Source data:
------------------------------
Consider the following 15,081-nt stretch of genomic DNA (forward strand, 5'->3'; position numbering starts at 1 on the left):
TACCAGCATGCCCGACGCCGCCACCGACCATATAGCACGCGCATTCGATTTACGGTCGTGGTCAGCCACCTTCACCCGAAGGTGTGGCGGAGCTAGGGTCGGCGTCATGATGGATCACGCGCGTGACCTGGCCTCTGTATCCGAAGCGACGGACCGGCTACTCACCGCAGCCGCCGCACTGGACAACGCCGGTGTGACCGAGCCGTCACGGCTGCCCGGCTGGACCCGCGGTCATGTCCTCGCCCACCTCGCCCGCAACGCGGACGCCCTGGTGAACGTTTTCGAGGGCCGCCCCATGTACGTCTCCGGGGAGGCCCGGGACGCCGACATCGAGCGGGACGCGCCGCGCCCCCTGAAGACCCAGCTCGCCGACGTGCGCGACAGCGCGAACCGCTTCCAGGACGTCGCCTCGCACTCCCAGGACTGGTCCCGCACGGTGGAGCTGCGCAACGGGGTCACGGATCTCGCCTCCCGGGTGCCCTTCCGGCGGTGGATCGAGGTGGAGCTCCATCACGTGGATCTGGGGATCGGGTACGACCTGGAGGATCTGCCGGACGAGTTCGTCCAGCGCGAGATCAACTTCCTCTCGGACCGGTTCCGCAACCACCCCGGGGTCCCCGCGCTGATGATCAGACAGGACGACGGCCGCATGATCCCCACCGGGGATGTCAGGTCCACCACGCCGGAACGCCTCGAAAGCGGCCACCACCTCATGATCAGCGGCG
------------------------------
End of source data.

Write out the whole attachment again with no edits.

Consider the following 15,081-nt stretch of genomic DNA (forward strand, 5'->3'; position numbering starts at 1 on the left):
TACCAGCATGCCCGACGCCGCCACCGACCATATAGCACGCGCATTCGATTTACGGTCGTGGTCAGCCACCTTCACCCGAAGGTGTGGCGGAGCTAGGGTCGGCGTCATGATGGATCACGCGCGTGACCTGGCCTCTGTATCCGAAGCGACGGACCGGCTACTCACCGCAGCCGCCGCACTGGACAACGCCGGTGTGACCGAGCCGTCACGGCTGCCCGGCTGGACCCGCGGTCATGTCCTCGCCCACCTCGCCCGCAACGCGGACGCCCTGGTGAACGTTTTCGAGGGCCGCCCCATGTACGTCTCCGGGGAGGCCCGGGACGCCGACATCGAGCGGGACGCGCCGCGCCCCCTGAAGACCCAGCTCGCCGACGTGCGCGACAGCGCGAACCGCTTCCAGGACGTCGCCTCGCACTCCCAGGACTGGTCCCGCACGGTGGAGCTGCGCAACGGGGTCACGGATCTCGCCTCCCGGGTGCCCTTCCGGCGGTGGATCGAGGTGGAGCTCCATCACGTGGATCTGGGGATCGGGTACGACCTGGAGGATCTGCCGGACGAGTTCGTCCAGCGCGAGATCAACTTCCTCTCGGACCGGTTCCGCAACCACCCCGGGGTCCCCGCGCTGATGATCAGACAGGACGACGGCCGCATGATCCCCACCGGGGATGTCAGGTCCACCACGCCGGAACGCCTCGAAAGCGGCCACCACCTCATGATCAGCGGCG